“The bottom line for me is that [the decal program] is an annual pain in the rear for everybody in the county, and I do put a value on people’s time, and I think they would appreciate it if we got rid of this for them,” Supervisor Tony Buffington (R-Blue Ridge) said. “I think that we could do it without costing the county too much money in revenue, and if we find out down the road that it is costing us money and revenue, then we could maybe bump up … the license fee and make up for it.”


Contact the writer at .(JavaScript must be enabled to view this email address) or on Twitter at @sydneykashiwagi.

Comments


John M…haha. I am with you…no matter how hard I try I never get it straight to match the safety sticker…If we are going to join the 21st century, how about VA coordinating the safety inspection with the emissions test? I am tired of going to the service station twice…once for the safety inspection and again for the emissions test! Link them up VA!!! I think the reason I was given is that one is administered by the VA State Police and one by DMV!! Get together!!


Hello…it’s 2017. Maybe Loudoun can catch up to other counties in different states. In NC, your license tag is tied to emission testing and taxes.  If the taxes are not paid or you skip on the emission’s test, you will not receive your registration notice. This is how the police will know. We don’t need an outdated sticker program. We just need to catch up to other states that have scraped all stickers, including emission’s test, on the front windshield.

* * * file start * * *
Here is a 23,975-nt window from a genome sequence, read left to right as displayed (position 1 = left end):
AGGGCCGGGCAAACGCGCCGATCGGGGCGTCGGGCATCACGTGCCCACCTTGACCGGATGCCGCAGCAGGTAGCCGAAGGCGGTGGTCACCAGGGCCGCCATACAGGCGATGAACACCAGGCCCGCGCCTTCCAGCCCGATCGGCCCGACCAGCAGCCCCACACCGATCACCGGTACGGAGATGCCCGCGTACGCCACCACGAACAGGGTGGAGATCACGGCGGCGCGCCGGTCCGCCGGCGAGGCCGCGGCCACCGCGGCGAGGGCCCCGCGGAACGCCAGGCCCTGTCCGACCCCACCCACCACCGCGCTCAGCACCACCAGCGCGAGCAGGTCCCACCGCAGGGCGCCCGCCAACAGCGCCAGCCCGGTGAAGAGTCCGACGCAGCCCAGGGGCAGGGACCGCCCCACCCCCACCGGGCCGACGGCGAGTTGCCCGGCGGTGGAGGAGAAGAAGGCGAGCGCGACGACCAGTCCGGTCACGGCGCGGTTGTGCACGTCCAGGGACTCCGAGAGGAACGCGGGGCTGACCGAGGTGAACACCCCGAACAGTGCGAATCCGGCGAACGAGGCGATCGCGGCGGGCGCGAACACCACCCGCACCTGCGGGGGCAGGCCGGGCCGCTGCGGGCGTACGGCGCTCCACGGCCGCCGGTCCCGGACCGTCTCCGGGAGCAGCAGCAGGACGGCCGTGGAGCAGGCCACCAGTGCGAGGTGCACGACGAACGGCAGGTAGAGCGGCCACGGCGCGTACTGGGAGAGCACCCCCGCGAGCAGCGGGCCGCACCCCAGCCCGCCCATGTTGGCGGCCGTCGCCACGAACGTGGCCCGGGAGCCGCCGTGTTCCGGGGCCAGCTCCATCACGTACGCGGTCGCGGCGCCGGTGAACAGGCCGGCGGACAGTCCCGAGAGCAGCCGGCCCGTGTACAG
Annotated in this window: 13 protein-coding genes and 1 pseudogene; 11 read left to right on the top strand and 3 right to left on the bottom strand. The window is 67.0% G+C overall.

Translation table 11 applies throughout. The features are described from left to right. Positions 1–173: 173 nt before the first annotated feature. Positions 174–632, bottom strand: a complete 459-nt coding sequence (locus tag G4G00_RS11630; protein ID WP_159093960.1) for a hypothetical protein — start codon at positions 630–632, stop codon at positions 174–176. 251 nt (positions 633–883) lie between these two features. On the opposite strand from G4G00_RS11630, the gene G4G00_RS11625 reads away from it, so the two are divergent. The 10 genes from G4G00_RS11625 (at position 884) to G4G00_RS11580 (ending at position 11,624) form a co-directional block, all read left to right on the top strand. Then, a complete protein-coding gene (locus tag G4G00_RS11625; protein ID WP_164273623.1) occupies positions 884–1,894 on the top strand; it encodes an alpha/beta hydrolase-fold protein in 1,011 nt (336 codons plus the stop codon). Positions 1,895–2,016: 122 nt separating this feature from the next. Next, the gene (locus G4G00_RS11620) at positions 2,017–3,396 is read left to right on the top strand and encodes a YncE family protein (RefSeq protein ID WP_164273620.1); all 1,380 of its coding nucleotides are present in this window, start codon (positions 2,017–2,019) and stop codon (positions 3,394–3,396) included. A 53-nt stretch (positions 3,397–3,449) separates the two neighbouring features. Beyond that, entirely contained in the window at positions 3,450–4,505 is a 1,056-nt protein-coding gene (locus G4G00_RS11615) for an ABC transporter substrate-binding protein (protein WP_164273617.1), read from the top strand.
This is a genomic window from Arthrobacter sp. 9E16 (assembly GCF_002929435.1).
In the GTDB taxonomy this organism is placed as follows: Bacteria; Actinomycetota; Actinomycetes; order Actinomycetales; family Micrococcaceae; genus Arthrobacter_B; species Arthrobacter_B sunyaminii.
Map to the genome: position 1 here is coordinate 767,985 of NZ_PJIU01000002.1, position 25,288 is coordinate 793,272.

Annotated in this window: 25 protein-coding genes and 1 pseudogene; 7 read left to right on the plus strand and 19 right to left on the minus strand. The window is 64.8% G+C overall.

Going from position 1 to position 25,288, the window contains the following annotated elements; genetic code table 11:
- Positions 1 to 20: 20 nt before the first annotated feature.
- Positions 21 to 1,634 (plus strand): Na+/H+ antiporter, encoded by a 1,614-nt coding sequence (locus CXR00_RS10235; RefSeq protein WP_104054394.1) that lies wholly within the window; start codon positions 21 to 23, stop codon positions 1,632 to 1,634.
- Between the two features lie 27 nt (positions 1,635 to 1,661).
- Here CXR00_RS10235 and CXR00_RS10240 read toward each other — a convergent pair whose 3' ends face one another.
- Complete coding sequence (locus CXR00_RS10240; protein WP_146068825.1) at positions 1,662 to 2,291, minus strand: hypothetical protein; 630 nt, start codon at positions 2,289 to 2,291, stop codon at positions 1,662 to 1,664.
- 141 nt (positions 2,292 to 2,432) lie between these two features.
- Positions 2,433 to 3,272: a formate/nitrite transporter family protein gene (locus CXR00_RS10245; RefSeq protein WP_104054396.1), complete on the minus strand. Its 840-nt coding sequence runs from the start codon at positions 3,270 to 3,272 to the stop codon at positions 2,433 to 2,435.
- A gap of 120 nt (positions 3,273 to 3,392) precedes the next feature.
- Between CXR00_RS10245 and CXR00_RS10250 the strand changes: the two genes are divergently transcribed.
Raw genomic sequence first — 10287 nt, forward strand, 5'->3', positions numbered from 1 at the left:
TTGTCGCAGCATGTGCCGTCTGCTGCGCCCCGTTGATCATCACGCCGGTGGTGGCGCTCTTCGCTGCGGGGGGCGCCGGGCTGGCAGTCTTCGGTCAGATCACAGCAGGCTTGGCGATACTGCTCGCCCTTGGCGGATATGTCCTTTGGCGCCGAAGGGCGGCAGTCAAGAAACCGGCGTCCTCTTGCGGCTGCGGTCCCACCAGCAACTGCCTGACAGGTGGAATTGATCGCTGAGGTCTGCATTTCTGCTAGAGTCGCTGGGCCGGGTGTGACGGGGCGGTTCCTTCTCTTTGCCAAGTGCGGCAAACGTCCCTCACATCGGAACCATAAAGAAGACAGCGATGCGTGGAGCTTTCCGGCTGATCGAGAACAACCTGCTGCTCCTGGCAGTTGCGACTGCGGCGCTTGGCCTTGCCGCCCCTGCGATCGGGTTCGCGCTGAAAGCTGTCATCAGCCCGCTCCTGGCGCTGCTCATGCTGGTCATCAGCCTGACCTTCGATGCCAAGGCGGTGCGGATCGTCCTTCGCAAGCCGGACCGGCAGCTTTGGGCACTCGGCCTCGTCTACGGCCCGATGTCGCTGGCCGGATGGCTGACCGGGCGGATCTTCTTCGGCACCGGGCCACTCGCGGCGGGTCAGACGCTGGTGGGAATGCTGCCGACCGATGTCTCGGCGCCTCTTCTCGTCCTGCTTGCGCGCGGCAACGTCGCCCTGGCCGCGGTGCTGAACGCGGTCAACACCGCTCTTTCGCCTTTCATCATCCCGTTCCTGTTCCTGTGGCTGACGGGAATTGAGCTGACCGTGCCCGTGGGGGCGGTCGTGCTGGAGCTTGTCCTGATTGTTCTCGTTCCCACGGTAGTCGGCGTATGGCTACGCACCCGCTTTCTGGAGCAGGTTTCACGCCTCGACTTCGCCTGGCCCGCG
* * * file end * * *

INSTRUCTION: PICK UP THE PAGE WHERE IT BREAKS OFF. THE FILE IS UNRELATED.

Skyprince, you can just put your own Loudoun County sticker on your car. Problem solved.

The added benefit of not having the sticker is my OCD will get a bit of a break! Whenever I put my stickers on my cars I spend way too much time making sure they are perfectly straight!


The stickers are meaningless. I once didn’t pay my tax bill for 3 months and not once did I get stopped by the Sheriff’s office. Instead I received warning letters to pay up and then in the 3rd month, I got a letter that said to either pay up or we’ll get a court order to zap your paycheck. 

Given the ability to track accounts payable with computers and enforce it with legal judgements, we have no reason use stickers that are only enforced by 2 deputies.


“How in the world will they know who has paid the annual tax?”

How in the world do we know that you have PAID YOUR FEDERAL AND STATE INCOME TAXES?

We could cover most of the cost of Medicare if people STOP CHEATING on their taxes!


Finally, maybe I can get that pesky little deceitful politicians name off my cars.


Classic government at work. We’ll get rid of the hated stickers—oh, but we’ll keep the fee. And then, “we’ll beef up the tip line.” What good is a tip line? What are people going to report? “My neighbor got a new car. He hasn’t let me know that he’s paid his car tax AND his extra “license fee” so I’m calling to report him.” With decals, there is a way to know if your neighbor is a scofflaw. Without, and you can be sure the only calls to the tip line will be people with grudges.

That kind of thinking fits right in with taxing our taxes, which is exactly what the decal fee is, whatever you call it.


That is too bad. I will miss it. When travelling having a Loudoun sticker on my car has created a number of nice conversations around the country when I spotted another LoCo sticker. They were always so nice and colorful. How in the world will they know who has paid the annual tax?